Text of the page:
The European Parliament discussed Britain's departure in a heated session this afternoon - which saw Boris Johnson's proposals slammed and securing a deal ruled "very difficult".
The Parliament's President David Sassoli said "not much progress" had been made, adding: "The European Parliament will not accept a deal at any cost."
He also discussed having "fruitful" conversations with the Speaker John Bercow, in which he said an extension could be secured if it were to facilitate a general election or a second referendum.
Mr Johnson's latest suggestions to the EU were described as "ideas" as opposed concrete proposals, he added.
As the debated continued, European Parliament Brexit co-ordinator Guy Verhofstadt went further and angrily described Mr Johnson's proposals as "not serious".
He added that anyone risking "disaster" by pushing Britain out of the EU is a "traitor".
He told the European Parliament: "I think that the proposal that Boris Johnson exactly one week ago has put forward was not serious at all.
"Not serious at all because it was in fact, I call it a virtual proposal, it was not a real proposal. It gives, in fact, a veto to the DUP in a number of issues."
He also criticised the "blame game", which European Council President Donald Tusk previously hit out at.
Mr Verhofstadt added: "The real reason why this is all happening is very simple. It's a blame game. A blame game against everybody. A blame game against the union, against Ireland, against Mrs Merkel, against the British judiciary system, against Labour, against the Lib Dems, even against Mrs May.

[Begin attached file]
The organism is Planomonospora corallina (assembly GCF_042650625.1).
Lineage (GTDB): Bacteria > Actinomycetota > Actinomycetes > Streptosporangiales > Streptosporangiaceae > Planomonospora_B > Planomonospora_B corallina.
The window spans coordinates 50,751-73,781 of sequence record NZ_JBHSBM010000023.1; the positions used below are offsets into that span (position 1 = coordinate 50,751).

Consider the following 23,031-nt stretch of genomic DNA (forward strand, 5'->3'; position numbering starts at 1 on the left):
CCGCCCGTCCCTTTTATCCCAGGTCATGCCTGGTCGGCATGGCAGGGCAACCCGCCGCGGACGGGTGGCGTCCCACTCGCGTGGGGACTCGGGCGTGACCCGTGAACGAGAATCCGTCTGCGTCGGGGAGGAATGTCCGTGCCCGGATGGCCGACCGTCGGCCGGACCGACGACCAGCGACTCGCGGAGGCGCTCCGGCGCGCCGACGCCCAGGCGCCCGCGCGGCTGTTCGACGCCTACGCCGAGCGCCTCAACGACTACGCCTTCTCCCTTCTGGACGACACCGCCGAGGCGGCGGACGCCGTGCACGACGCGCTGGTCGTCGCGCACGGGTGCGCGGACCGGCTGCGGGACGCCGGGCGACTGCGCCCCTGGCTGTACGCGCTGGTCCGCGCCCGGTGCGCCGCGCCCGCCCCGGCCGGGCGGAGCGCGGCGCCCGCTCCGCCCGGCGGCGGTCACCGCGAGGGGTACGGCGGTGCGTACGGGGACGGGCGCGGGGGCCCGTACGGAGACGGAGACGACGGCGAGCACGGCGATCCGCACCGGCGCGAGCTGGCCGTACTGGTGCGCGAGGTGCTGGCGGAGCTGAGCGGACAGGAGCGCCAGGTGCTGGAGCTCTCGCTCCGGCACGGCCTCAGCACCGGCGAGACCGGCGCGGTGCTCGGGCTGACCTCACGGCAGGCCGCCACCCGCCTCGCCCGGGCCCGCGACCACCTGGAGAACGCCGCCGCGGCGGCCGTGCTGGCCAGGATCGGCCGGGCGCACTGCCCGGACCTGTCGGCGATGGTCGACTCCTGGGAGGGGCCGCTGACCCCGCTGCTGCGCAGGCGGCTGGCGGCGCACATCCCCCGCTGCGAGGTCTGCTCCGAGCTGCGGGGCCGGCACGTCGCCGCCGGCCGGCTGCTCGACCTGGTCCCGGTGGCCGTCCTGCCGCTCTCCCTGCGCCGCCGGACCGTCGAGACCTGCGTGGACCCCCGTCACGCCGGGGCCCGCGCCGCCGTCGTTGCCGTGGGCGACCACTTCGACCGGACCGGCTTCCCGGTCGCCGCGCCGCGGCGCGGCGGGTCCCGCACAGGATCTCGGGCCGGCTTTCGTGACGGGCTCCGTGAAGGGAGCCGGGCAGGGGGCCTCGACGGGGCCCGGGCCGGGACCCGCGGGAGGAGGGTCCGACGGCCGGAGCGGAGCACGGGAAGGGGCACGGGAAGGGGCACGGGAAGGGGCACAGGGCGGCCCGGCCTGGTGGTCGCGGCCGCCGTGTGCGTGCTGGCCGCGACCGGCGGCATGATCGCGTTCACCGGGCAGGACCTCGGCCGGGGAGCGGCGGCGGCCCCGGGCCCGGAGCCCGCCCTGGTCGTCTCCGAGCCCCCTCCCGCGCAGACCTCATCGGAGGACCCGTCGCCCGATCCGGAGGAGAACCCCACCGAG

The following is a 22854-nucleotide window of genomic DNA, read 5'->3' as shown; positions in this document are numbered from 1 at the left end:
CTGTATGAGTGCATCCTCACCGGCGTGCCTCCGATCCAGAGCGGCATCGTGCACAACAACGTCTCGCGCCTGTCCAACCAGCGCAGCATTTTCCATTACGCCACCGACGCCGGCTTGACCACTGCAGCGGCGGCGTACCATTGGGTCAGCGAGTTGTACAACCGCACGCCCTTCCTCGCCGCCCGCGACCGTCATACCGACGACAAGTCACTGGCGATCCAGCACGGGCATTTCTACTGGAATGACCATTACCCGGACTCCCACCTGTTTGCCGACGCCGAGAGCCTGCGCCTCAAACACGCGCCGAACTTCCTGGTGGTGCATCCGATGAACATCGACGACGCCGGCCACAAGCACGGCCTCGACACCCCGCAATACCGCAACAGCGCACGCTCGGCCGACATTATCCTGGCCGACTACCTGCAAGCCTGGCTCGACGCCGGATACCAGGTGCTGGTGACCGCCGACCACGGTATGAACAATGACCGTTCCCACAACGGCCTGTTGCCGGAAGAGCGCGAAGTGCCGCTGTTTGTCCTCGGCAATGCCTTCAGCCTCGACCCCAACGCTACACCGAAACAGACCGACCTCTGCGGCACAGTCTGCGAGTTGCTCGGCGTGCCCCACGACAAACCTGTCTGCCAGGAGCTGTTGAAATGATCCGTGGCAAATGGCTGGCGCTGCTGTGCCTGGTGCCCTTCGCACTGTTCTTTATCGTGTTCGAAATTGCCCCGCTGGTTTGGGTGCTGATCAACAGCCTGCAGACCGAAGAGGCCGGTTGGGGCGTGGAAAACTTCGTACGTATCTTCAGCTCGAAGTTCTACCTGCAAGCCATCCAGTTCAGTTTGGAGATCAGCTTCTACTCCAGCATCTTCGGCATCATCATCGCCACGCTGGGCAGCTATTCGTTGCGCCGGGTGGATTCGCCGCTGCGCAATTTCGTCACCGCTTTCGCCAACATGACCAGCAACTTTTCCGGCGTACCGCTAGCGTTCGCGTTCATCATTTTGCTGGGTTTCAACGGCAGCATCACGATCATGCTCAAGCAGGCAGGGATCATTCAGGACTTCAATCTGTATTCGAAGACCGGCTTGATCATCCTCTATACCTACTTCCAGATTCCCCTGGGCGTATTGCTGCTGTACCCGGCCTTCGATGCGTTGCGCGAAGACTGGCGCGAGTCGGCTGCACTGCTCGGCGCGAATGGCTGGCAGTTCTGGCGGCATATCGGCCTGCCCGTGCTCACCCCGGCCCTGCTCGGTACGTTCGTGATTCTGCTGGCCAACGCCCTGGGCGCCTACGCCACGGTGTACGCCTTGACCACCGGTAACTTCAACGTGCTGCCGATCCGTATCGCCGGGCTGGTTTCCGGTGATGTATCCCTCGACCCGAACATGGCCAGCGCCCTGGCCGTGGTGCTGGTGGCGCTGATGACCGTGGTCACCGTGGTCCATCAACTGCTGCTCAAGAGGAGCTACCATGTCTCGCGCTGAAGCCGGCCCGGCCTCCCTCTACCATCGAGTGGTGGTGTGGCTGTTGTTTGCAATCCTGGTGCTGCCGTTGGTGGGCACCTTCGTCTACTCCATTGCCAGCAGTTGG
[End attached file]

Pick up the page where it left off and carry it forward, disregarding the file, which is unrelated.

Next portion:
"The only one who is not being blamed is Mr Johnson himself apparently, but all the rest are the source of our problems."
He continued: "All those who are not playing his game are traitors, or collaborators, or surrenderers. Well, in my opinion dear colleagues, the real traitor is he or she who would risk bringing disaster upon his country, its economy, its citizens by pushing Britain out of the European Union. That is, in my opinion, a traitor."
The EU's chief Brexit negotiator, Michel Barnier, said striking a Brexit deal ahead of the Halloween deadline would be difficult.
European Commission President Jean-Claude Juncker added: "I don't accept this blame game that started in London. Personally, I don't exclude a deal."
Brexit minister, Steve Barclay, is due to have lunch with Mr Barnier, on Thursday, while the PM will meet with Irish Taoiseach Leo Varadkar.